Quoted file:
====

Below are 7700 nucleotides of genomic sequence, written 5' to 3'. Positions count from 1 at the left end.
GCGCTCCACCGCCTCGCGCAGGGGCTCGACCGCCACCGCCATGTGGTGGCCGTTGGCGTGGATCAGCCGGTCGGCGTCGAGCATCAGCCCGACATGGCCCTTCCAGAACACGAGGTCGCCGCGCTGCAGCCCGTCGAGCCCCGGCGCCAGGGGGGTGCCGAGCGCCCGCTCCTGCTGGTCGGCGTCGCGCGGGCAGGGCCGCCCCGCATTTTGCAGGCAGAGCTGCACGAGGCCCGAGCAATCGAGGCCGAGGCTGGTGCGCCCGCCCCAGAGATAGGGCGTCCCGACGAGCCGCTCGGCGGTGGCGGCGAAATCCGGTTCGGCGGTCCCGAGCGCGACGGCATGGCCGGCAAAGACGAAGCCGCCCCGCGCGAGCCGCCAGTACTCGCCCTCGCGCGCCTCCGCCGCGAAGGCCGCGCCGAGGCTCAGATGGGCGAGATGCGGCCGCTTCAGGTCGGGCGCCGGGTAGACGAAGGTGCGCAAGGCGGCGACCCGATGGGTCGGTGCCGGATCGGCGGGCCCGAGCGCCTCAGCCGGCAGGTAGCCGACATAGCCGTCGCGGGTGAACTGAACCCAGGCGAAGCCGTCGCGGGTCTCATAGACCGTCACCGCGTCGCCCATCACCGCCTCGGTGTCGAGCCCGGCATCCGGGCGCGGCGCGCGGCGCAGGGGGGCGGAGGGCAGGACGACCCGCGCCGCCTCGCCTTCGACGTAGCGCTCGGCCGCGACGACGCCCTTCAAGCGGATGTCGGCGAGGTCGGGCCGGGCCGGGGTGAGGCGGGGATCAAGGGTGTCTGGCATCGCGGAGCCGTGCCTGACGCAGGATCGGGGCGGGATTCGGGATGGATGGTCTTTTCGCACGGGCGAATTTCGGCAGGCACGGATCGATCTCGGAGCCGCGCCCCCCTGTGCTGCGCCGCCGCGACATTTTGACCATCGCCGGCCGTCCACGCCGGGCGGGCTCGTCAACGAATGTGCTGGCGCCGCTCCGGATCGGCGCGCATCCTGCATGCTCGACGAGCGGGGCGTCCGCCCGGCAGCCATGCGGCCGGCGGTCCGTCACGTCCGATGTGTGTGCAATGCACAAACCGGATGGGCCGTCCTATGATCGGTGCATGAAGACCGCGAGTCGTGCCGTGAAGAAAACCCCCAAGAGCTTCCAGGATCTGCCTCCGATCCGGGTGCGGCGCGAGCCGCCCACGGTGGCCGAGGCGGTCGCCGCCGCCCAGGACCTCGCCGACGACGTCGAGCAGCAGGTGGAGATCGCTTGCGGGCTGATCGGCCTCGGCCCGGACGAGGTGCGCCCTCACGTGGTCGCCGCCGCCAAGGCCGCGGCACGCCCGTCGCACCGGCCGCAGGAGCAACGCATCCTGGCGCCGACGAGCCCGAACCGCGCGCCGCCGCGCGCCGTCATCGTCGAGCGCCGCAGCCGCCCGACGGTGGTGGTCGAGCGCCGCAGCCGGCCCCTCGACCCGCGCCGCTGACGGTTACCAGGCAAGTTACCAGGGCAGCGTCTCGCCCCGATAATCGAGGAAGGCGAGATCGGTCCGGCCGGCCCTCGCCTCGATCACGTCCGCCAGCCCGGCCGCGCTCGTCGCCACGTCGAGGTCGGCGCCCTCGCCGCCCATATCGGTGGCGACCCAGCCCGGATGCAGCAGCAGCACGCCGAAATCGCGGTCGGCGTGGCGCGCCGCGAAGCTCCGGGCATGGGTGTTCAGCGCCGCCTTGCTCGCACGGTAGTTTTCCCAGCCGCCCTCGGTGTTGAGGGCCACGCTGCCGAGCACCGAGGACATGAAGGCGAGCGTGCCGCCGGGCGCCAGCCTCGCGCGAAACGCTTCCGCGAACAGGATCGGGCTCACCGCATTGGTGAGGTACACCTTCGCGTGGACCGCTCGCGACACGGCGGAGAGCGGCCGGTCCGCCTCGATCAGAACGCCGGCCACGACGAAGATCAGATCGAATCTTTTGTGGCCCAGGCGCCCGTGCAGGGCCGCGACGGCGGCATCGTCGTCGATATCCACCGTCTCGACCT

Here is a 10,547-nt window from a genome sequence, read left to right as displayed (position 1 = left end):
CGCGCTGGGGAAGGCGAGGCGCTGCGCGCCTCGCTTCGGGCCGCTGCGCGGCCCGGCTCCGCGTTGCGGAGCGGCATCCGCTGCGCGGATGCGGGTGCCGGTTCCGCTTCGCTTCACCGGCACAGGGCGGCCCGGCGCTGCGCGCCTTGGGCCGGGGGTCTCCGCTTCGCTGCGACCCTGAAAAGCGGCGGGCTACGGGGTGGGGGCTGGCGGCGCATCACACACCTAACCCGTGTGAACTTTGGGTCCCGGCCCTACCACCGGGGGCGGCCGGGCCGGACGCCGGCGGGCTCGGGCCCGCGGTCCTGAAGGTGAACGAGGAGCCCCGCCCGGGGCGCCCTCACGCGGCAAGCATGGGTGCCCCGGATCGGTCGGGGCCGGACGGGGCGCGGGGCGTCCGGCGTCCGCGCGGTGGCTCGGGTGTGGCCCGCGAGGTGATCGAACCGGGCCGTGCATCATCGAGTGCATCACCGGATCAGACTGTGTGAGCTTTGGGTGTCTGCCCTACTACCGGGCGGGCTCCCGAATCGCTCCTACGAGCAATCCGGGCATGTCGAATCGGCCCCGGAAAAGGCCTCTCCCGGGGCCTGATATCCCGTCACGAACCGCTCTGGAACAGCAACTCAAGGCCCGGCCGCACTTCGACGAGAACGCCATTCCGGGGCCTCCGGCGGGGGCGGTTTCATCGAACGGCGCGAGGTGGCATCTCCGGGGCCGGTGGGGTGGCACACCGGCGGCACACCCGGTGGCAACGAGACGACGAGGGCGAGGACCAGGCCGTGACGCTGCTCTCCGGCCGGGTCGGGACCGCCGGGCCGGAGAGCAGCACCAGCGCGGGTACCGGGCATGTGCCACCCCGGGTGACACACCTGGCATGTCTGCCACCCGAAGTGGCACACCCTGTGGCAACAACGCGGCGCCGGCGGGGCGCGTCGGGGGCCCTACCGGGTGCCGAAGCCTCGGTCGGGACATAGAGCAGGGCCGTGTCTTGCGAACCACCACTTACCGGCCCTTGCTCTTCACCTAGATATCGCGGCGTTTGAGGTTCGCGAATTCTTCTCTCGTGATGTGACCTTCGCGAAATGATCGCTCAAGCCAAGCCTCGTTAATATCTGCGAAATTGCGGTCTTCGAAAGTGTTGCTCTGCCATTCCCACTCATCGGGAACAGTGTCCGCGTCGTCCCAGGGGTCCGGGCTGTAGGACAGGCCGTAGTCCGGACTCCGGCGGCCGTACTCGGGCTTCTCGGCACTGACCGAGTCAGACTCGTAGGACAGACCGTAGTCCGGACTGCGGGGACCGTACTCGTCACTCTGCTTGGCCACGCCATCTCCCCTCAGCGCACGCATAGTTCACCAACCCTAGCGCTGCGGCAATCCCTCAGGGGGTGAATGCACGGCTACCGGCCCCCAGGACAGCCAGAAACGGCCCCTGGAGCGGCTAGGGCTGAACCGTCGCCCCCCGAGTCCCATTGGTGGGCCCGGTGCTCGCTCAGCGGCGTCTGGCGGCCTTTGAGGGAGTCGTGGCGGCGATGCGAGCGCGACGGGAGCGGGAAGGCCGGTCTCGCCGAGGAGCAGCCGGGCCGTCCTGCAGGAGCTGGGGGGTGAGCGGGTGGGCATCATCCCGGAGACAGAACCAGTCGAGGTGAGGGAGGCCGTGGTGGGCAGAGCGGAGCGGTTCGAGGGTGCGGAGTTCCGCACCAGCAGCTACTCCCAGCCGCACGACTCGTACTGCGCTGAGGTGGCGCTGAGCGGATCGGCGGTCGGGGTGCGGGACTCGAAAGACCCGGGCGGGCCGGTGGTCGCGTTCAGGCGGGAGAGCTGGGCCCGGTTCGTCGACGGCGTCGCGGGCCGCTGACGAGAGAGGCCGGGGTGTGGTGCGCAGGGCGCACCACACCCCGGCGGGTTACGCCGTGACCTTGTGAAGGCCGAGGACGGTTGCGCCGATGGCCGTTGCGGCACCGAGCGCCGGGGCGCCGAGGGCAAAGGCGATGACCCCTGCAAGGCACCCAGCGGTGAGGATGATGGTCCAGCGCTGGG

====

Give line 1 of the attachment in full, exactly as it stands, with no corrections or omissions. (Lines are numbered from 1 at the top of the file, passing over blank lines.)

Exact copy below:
Below are 7700 nucleotides of genomic sequence, written 5' to 3'. Positions count from 1 at the left end.